After the last 16 wrapped up over the weekend and several big teams bowed out early — Juventus even changed managers after losing to Lyon — we are down to the final eight, competing in Lisbon, for the 2019-20 Champions League.
The format has been altered in light of the coronavirus pandemic, with the traditional “two-legged” home-and-away structure for the quarterfinals and semifinals replaced by a simple one-and-done knockout through to the coronation of a winner. There are no more away goals or aggregate scores; instead, we get 90 minutes for a winner to emerge (or, if that doesn’t happen, another 30 minutes of extra time followed by a penalty shootout).
Which teams have the best shot of advancing to the semifinals? Which players could be key in settling the quarters? Will Bayern cruise to the trophy, or will a brand-new team win it in 2020?
Consider this your guide to the quarterfinals.
Jump to: Will we get a new champ? | Depay’s redemption | Don’t sleep on Atalanta | Why Bayern are confident | PSG’s best, and worst, chance to win | Key players | Atletico perfect for this competition | Picking the winners
Will we have a brand-new champion this season?
It’s a numbers game, isn’t it? You have eight teams left. Only two, Bayern Munich and Barcelona, have won it before, and as luck would have it, they play each other on Friday night, which means three of the four semifinalists, come what may, will be sides who have never lifted the European Cup.
Beyond that, there’s plenty of evidence to suggest we’ll get a new winner, starting with the fact that the format and circumstances are entirely unprecedented. These are single-leg, straight knockout games, and they tend to be less predictable than the standard home-and-away affairs. Everything, of course, is behind closed doors, and everyone will be in a bubble in Portugal. Most of these teams are accustomed to the former, but not the latter, as during their domestic seasons post-lockdown they were still living at home. We’re in uncharted waters here.
But does that mean an underdog will triumph? Not necessarily. Whoever emerges from the heavyweight Bayern vs. Barcelona quarterfinal will still be a favorite. And while neither Paris Saint-Germain nor Manchester City have won it before, given their spending over the past decade and the fact that they’ve been Champions League knockout-stage regulars, you wouldn’t describe either as an underdog.
Those four clubs are all in the global top six when it comes to spending on salaries, so it’s not particularly romantic, but it’s fair to say that while the others aren’t exactly “superclubs,” they aren’t all minnows either. Atletico Madrid have reached the final twice in the past decade, but they revel in the ugly, street-fighting underdog status, partly thanks to Diego Simeone, partly because they share a hometown with the game’s ultimate blue bloods, Real Madrid.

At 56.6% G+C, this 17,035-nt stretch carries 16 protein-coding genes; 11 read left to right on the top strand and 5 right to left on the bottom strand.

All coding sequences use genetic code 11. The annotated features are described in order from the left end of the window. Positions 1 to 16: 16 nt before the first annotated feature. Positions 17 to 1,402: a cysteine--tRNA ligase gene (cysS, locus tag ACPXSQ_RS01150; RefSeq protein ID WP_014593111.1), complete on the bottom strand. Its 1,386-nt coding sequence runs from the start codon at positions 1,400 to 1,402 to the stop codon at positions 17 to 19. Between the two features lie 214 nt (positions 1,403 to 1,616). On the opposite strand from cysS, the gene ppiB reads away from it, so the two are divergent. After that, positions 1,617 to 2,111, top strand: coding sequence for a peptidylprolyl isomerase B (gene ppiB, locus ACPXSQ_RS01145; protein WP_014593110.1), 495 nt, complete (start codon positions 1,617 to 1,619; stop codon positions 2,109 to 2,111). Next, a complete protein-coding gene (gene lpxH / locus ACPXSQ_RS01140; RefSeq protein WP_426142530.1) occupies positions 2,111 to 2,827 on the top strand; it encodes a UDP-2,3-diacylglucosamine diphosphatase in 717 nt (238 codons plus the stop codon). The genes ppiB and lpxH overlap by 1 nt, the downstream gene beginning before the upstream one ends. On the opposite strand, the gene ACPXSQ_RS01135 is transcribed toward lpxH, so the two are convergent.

Leipzig have been in the German top flight only since 2016 and this is only their second Champions League participation, but theirs isn’t quite the romantic upstart tale, which is why so many traditional fans dislike them. Or, more accurately, they might admire their state-of-the-art scouting, entertaining football and high-energy style, but lament their heavy reliance on corporate sponsorship. They’re underdogs of a different sort, more like outcasts.
Never fear, though — Atalanta and Olympique Lyonnais fit the underdog tag to a tee. The former’s wage bill is less than a tenth that of PSG, whom they face on Wednesday. But they’ve punched way above their weight the past few seasons, playing an all-out attacking style that has seen them outscore almost everybody in Europe’s top five leagues.
As for Lyon, because the French league was abandoned in March, they’ve played only two competitive games in the past five months. They also had a rough domestic campaign, changing managers in the fall and finishing seventh. Nevertheless, they managed to knock out a heavyweight, Cristiano Ronaldo‘s Juventus, in the round of 16. If you want to root for the (relatively) little guy, go for one of those two. — Gab Marcotti
Depay finds redemption as Lyon’s leader
When Memphis Depay left Manchester United for Lyon in January 2017, it was as much to do with the Dutch forward’s commitment and attitude as his performances on the pitch which, for a £25m signing, were consistent only in terms of their mediocrity. Louis van Gaal, United’s manager at the time, believed he could mould Depay into a team player, having worked with him during his spell as Netherlands coach, but when the then-21-year-old reacted to being dropped to the reserves by turning up for the game in a Rolls Royce while wearing a cowboy hat, it was clear that he had some growing up to do.